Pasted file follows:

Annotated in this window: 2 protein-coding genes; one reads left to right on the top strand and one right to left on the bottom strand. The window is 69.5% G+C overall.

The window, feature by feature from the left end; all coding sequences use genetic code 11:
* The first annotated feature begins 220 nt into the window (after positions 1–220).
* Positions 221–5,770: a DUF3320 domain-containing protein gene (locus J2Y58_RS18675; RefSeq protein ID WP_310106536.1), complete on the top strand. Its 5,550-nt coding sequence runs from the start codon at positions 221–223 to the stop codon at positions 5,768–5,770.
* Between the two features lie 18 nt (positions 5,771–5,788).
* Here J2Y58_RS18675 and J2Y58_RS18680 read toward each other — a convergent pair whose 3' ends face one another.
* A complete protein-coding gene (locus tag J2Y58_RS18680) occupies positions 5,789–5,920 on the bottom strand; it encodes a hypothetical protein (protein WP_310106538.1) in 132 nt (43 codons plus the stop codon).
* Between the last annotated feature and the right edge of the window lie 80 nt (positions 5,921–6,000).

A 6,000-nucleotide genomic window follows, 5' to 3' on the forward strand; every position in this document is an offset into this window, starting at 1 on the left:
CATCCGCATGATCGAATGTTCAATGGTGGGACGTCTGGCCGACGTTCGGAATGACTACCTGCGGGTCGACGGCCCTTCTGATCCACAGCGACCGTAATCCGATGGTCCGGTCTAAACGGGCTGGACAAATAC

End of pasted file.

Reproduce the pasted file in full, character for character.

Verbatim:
Annotated in this window: 2 protein-coding genes; one reads left to right on the top strand and one right to left on the bottom strand. The window is 69.5% G+C overall.

The window, feature by feature from the left end; all coding sequences use genetic code 11:
* The first annotated feature begins 220 nt into the window (after positions 1–220).
* Positions 221–5,770: a DUF3320 domain-containing protein gene (locus J2Y58_RS18675; RefSeq protein ID WP_310106536.1), complete on the top strand. Its 5,550-nt coding sequence runs from the start codon at positions 221–223 to the stop codon at positions 5,768–5,770.
* Between the two features lie 18 nt (positions 5,771–5,788).
* Here J2Y58_RS18675 and J2Y58_RS18680 read toward each other — a convergent pair whose 3' ends face one another.
* A complete protein-coding gene (locus tag J2Y58_RS18680) occupies positions 5,789–5,920 on the bottom strand; it encodes a hypothetical protein (protein WP_310106538.1) in 132 nt (43 codons plus the stop codon).
* Between the last annotated feature and the right edge of the window lie 80 nt (positions 5,921–6,000).

A 6,000-nucleotide genomic window follows, 5' to 3' on the forward strand; every position in this document is an offset into this window, starting at 1 on the left:
CATCCGCATGATCGAATGTTCAATGGTGGGACGTCTGGCCGACGTTCGGAATGACTACCTGCGGGTCGACGGCCCTTCTGATCCACAGCGACCGTAATCCGATGGTCCGGTCTAAACGGGCTGGACAAATAC